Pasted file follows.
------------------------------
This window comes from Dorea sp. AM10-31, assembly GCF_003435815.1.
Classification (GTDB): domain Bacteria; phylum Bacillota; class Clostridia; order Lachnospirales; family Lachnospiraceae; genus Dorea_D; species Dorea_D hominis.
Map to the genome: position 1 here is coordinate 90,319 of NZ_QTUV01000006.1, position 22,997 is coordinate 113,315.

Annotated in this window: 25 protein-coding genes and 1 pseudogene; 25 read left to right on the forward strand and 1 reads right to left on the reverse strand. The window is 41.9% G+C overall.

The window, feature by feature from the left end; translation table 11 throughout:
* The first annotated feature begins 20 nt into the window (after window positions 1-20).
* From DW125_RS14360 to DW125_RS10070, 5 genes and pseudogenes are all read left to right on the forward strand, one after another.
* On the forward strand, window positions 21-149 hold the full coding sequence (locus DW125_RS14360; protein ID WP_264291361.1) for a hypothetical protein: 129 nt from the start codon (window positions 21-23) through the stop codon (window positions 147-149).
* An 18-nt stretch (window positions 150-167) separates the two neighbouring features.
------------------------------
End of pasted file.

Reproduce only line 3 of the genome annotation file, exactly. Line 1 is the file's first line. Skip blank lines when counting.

Map to the genome: position 1 here is coordinate 90,319 of NZ_QTUV01000006.1, position 22,997 is coordinate 113,315.